I do not believe that this is a good argument against the rapture as it also argues against what I believe to be a proper understanding of the resurrection to heaven as well.  One of the major problems with this argument is that it assumes that the formal understanding of parousia is intended in 1 Thessalonians 4:16-17.  Parousia can also be understood in other ways.  For example Leonippus, the Prefect of Caria, refers to his military assault on Asia as his parousia.  Furthermore, an inscription in the 3rd century B.C. records the healing of an individual at the temple of Asclepius at Epidaurus as a parousia of the god Asclepius.1  Both uses of parousia appear particularly appropriate for the way in which parousia appears in 1 Thessalonians 4:16-17.  In these verses the parousia of a divine being, the Lord Jesus Christ, occurs amidst a military invasion.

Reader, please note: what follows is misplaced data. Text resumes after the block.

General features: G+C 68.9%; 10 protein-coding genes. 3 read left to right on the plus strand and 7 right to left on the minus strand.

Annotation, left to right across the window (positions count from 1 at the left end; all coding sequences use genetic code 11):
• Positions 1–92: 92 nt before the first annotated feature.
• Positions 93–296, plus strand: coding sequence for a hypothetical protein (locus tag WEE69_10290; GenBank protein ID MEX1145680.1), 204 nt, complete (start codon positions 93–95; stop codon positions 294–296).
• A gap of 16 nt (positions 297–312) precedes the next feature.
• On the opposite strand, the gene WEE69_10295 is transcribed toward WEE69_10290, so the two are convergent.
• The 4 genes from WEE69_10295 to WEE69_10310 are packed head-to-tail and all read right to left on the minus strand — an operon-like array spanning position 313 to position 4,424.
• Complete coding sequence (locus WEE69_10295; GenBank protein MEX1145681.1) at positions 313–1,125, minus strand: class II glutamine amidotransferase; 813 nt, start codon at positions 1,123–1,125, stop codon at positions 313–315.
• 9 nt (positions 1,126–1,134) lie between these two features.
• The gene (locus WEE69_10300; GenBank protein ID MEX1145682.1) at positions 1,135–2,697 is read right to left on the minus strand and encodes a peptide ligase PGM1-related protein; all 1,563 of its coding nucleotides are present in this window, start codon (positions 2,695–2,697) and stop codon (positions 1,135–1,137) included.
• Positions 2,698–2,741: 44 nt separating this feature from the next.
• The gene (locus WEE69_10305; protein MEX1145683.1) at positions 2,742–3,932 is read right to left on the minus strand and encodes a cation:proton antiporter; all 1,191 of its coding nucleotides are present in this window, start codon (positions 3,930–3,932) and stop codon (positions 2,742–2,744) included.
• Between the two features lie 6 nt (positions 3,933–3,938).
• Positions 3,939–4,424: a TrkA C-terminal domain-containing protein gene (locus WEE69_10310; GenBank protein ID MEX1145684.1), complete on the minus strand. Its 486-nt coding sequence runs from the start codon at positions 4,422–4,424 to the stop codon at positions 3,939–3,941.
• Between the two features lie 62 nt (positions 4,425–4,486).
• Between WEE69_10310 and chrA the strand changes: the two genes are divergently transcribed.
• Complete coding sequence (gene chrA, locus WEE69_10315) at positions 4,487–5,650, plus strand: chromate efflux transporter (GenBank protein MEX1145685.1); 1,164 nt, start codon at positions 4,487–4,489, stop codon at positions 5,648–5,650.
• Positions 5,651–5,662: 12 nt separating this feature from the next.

The above argument also assumes that Christ’s parousia is just a brief-one time event in the sky when Jesus would come on the clouds to collect the righteous and then bring them back with Him to heaven.  Is this a proper understanding of the Parousia or second coming?  In the ancient world it was very perilous, expensive and time consuming to travel to distant cities in a large empire.  Therefore, when an emperor visited a city in his empire he would often stay for some time.  For example, when Nero visited Greece in A.D. 66, he stayed until late A.D. 67 or early A.D. 68.  The entire length of Nero’s stay in Greece was his parousia.   Parousia does not just mean coming or arrival, it also denotes the presence of a regal figure.  In other words, parousia is a word perhaps more accurately translated visit than coming.  This fact is illustrated  in Philippians 2:12: “Therefore, my dear friends, as you have always obeyed—not only in my presence [parousia], but now much more in my absence—continue to work out your salvation with fear and trembling[.]”  In this verse one can see how parousia denotes the presence of visitors, not just their coming or arrival.  Thus parousia is a word used to denote the coming and presence of a royal figure which came to a close at his or her departure.  In other words, this word often connotes the coming to and subsequent presence of a king or other royal figure in a city often followed by a departure to the capital city assuming, of course, that the city being visited is not the capital itself.